How to Protect Landlords From Potentially Major Repair Costs In Rental Properties

Wednesday Jan 19th, 2022


Landlords are always concerned about how their tenant is taking care of their rental property. Maintenance and repairs are inevitable with every property, and maintenance and repair expenses should be considered part of the cost of owning an investment property. Here are some things you need to know about your responsibilities as a landlord and how to best protect yourself from having to cover the cost of damage to your rental property due to the tenant’s negligence or deliberate actions.


What is reasonable “wear and tear”?

The term “wear and tear” is defined as normal aging or damage due to ordinary usage. If something is damaged in your rental property, assess whether it is due to a tenant’s negligence or whether it occurred due to reasonable wear and tear. If replacement or repair is required due to normal wear and tear, then it is the landlord’s responsibility to rectify this.


What is stated in the Lease Agreement?

The landlord is almost always responsible for the maintenance and repair of all components in a rental property including heating, water, and electrical systems. However, there may be special circumstances where the landlord and tenant agree to a different arrangement. The responsibilities for repairs and maintenance should be well documented in a Lease Agreement and adhere to the Residential Tenancies Act to be enforceable. Should either party renege on their agreed upon responsibilities, the contract can be used to require action or compensation.


Regular Inspections

Landlords have the right to perform reasonable inspections on their rental properties. It is typical to schedule these on an annual basis. Being aware of deteriorating components or the condition of the property will allow you to plan and budget for replacements or repairs. It will also help to avoid any surprises at the end of the lease once the tenants have moved out.


Role of the Landlord Tenant Board

Your best chance at holding your tenant responsible and accountable for damage due to their negligence or if deliberately caused, is to discover the damage prior to the tenant leaving. If the landlord became aware of an issue or COULD have become aware of an issue while the tenant was still in possession of the rental property, they must file a claim with the Landlord Tenant Board. While this process is cheaper than going through Small Claims Court, the responsibility is on the landlord to discover the damage and file the claim while the tenant is still in possession of the rental property. Doing a final walk-through on the day that the tenant is leaving may be too late.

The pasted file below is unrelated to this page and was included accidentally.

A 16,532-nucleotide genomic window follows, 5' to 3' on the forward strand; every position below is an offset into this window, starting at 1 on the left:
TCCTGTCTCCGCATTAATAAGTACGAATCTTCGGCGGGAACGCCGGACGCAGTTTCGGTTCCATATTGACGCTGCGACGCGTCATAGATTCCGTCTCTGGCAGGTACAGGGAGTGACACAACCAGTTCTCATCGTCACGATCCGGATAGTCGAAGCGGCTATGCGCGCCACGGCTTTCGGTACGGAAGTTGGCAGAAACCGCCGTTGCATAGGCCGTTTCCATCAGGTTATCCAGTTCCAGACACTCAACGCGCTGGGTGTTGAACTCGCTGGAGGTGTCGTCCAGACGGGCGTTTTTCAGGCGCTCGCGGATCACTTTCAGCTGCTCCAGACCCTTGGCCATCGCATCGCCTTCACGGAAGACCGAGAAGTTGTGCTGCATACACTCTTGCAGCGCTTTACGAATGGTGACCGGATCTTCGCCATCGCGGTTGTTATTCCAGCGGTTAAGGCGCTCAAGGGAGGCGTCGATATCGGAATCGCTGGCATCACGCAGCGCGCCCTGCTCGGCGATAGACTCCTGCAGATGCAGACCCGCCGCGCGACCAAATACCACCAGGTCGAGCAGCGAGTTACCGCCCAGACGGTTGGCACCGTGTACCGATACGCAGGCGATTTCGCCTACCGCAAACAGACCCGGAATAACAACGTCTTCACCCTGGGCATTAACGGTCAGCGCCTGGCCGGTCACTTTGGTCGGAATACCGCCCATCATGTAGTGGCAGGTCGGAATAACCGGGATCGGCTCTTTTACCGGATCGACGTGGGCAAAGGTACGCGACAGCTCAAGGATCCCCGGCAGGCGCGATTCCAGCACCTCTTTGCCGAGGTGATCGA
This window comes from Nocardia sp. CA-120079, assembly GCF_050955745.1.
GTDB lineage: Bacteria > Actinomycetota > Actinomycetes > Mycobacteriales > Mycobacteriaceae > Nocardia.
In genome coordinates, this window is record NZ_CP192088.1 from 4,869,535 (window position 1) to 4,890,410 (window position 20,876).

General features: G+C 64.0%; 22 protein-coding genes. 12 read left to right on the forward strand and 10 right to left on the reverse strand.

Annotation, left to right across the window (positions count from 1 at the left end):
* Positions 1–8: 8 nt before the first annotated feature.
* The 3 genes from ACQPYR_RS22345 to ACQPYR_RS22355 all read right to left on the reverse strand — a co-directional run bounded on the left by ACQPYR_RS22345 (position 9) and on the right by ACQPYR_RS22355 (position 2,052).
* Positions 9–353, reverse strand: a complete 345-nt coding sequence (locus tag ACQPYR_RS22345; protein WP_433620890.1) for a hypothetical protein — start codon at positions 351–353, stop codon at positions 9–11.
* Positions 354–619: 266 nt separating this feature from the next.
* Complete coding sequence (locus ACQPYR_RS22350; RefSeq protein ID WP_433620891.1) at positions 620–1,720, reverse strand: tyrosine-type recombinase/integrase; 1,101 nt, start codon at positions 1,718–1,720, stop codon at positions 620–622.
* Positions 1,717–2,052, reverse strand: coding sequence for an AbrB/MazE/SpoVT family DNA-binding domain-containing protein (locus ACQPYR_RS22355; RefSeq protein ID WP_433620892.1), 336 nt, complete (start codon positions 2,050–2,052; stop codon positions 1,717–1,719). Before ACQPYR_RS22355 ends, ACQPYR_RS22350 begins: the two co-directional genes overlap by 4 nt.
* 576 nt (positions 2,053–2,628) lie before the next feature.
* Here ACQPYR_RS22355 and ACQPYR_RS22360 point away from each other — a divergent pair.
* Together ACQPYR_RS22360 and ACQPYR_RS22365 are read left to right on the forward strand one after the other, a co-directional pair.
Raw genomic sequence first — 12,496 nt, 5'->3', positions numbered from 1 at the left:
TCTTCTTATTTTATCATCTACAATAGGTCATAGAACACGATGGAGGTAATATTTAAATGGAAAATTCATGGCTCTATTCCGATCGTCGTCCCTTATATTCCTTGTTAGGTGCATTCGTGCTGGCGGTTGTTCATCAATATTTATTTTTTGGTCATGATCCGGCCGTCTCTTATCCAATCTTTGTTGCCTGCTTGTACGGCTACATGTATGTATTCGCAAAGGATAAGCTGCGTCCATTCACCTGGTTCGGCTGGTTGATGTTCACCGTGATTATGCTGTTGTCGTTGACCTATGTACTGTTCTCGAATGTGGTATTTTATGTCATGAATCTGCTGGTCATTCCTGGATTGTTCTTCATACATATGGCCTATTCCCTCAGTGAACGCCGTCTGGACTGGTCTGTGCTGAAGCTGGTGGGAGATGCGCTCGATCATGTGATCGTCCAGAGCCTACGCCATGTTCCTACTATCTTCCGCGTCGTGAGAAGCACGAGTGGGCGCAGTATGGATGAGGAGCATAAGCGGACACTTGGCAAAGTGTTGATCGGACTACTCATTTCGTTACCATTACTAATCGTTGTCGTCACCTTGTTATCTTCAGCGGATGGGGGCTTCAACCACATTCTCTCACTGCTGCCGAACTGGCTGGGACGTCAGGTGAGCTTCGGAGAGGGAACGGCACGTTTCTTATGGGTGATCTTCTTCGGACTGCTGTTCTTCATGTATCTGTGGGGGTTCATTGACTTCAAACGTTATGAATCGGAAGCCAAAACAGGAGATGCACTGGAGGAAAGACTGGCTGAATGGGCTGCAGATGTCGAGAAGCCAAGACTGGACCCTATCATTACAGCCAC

If the tenant has moved out already and you discover damage that you feel was caused by that previous tenant and not subject to reasonable wear and tear, then you have up to 1 year to file an application with the Landlord Tenant Board to collect money owing from your previous tenant to cover the cost of the damage. However the onus is on the landlord to not only provide proof that the damage occurred during the tenancy, the details of the damage and the tenant’s current contact details in order to serve them with the requisite notices for the landlord’s applications.


Bottom line is:

  • Landlords are responsible for keeping their rental properties in good order
  • Landlords should perform regular (and reasonable) inspections of the property (and file to evict tenants who do not allow access for these inspections)
  • Landlords should address items in need of attention or repair promptly (also to prevent minor issues into becoming bigger ones) and do not wait to collect compensation from the tenant if damage was caused by their negligence or willful behaviour


If you have any questions, please contact us. For more information, you can also contact the Landlord Tenant Board or we can provide you with a recommendation for paralegals who can also assist.

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